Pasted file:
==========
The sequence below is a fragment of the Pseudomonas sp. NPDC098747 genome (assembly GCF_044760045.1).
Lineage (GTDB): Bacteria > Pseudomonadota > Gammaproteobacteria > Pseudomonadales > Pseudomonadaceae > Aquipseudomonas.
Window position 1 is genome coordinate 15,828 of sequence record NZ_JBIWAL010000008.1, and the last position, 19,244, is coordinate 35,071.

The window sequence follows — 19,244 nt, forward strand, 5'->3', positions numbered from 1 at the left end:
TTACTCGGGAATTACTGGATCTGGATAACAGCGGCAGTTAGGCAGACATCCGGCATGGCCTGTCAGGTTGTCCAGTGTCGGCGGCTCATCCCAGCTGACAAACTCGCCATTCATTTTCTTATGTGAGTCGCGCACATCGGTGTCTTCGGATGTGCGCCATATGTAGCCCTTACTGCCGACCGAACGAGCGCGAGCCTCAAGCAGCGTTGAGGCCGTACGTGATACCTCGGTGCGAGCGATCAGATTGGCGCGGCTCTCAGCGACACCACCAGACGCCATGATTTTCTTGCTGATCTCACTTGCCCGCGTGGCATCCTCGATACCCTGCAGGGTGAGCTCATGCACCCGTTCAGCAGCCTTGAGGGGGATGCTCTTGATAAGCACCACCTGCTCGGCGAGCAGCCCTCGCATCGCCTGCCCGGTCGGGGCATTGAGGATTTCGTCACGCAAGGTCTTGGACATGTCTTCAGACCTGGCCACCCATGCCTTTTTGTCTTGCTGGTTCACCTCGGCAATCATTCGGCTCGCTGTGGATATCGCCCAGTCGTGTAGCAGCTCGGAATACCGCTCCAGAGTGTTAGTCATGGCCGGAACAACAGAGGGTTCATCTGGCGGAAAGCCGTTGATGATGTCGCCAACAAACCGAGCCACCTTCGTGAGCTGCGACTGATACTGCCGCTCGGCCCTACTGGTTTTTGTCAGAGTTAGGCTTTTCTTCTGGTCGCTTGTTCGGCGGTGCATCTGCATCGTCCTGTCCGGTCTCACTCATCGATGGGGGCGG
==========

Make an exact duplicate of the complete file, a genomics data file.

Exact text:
The sequence below is a fragment of the Pseudomonas sp. NPDC098747 genome (assembly GCF_044760045.1).
Lineage (GTDB): Bacteria > Pseudomonadota > Gammaproteobacteria > Pseudomonadales > Pseudomonadaceae > Aquipseudomonas.
Window position 1 is genome coordinate 15,828 of sequence record NZ_JBIWAL010000008.1, and the last position, 19,244, is coordinate 35,071.

The window sequence follows — 19,244 nt, forward strand, 5'->3', positions numbered from 1 at the left end:
TTACTCGGGAATTACTGGATCTGGATAACAGCGGCAGTTAGGCAGACATCCGGCATGGCCTGTCAGGTTGTCCAGTGTCGGCGGCTCATCCCAGCTGACAAACTCGCCATTCATTTTCTTATGTGAGTCGCGCACATCGGTGTCTTCGGATGTGCGCCATATGTAGCCCTTACTGCCGACCGAACGAGCGCGAGCCTCAAGCAGCGTTGAGGCCGTACGTGATACCTCGGTGCGAGCGATCAGATTGGCGCGGCTCTCAGCGACACCACCAGACGCCATGATTTTCTTGCTGATCTCACTTGCCCGCGTGGCATCCTCGATACCCTGCAGGGTGAGCTCATGCACCCGTTCAGCAGCCTTGAGGGGGATGCTCTTGATAAGCACCACCTGCTCGGCGAGCAGCCCTCGCATCGCCTGCCCGGTCGGGGCATTGAGGATTTCGTCACGCAAGGTCTTGGACATGTCTTCAGACCTGGCCACCCATGCCTTTTTGTCTTGCTGGTTCACCTCGGCAATCATTCGGCTCGCTGTGGATATCGCCCAGTCGTGTAGCAGCTCGGAATACCGCTCCAGAGTGTTAGTCATGGCCGGAACAACAGAGGGTTCATCTGGCGGAAAGCCGTTGATGATGTCGCCAACAAACCGAGCCACCTTCGTGAGCTGCGACTGATACTGCCGCTCGGCCCTACTGGTTTTTGTCAGAGTTAGGCTTTTCTTCTGGTCGCTTGTTCGGCGGTGCATCTGCATCGTCCTGTCCGGTCTCACTCATCGATGGGGGCGG